Many churches throughout the world use a Bible reading schedule called a "lectionary." It's just a fancy word meaning "selected readings." Posts like this reflect on the readings for an upcoming Sunday or other Church holiday, as found in the three-year lectionary.
Psalm 32 speaks to the blessedness of the one who is forgiven. It’s important that we remember this is not speaking of someone who was not guilty. Verses 3-5 speak clearly of the process of what a Christian would call “conviction of sin.” Here we realize something is wrong. We try to deny it, to evade the truth, maybe to minimize our sin or learn to live with it keeping it secret. In the end, those efforts fail. We find ourselves preoccupied and troubled, day and night. In the end it consumes all our energy. We have no choice but to call out to God.
What happens then? We still have the sin but we confess it to the Lord. He does not make it nonexistent. He forgives it. The sin? Yes, it has still happened. There may be deep and lasting consequences. But in his mercy, God forgives us. He will not count it against us (v. 1). He also shows us we can’t lie to God. There’s no place for deceit (v. 2).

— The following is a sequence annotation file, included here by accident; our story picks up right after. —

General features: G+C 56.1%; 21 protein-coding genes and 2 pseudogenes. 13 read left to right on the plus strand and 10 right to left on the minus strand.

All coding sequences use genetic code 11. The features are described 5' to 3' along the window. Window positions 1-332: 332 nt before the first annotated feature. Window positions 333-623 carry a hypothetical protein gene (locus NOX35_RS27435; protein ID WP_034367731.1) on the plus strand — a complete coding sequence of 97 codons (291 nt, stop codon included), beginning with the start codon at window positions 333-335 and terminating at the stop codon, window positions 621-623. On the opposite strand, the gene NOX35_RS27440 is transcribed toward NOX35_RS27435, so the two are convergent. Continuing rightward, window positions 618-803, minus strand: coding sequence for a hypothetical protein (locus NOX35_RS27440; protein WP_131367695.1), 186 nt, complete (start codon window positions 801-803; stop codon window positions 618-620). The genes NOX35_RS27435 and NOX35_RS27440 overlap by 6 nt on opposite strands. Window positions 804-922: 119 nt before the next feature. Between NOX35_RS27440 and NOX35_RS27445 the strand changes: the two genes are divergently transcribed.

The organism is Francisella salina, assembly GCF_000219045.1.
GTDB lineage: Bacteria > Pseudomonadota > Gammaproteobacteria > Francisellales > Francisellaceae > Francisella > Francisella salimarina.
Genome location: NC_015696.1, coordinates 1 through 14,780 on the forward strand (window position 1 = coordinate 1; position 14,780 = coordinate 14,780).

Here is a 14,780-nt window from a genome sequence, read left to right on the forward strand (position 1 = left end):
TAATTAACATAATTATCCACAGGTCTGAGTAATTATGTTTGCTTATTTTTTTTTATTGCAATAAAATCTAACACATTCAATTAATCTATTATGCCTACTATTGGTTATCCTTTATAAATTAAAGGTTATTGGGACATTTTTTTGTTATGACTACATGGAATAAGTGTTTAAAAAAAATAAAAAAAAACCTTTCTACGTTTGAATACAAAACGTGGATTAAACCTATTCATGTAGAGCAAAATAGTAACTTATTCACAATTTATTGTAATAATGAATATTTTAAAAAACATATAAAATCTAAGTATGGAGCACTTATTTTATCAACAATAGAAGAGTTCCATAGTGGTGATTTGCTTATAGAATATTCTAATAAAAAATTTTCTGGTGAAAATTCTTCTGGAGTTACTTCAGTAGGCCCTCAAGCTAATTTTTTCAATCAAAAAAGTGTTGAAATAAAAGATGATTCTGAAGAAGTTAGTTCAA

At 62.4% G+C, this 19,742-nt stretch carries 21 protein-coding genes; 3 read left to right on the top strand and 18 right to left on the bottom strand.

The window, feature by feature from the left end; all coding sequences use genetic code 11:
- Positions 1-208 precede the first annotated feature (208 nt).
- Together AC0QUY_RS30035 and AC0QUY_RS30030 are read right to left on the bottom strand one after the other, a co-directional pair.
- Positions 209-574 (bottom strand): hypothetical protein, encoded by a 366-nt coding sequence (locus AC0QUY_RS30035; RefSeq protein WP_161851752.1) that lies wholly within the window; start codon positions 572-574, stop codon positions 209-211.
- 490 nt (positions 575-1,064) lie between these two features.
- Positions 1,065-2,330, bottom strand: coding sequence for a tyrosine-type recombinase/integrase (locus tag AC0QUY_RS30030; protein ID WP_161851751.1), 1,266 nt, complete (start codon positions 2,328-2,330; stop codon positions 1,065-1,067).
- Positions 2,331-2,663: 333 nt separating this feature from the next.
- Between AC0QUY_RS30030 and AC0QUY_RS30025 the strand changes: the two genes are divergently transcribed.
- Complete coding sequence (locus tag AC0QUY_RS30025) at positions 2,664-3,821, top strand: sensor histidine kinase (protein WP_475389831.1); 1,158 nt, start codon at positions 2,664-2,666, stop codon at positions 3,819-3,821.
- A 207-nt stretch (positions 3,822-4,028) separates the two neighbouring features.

What is our reasonable action in light of this ? The Christian, over time, becomes both more aware of his sunfulness and of the forgiving nature of God. Rather than denying and hiding our sin, we confess it before the Lord. REally, why would we want to bottle up an offense before God when we know it will debilitate us? No, we don’t hide it. We confess before the Lord and see his forgiveness. There we find a confidence and a stability. We know the God of all mercy, who can guard our hearts and minds.
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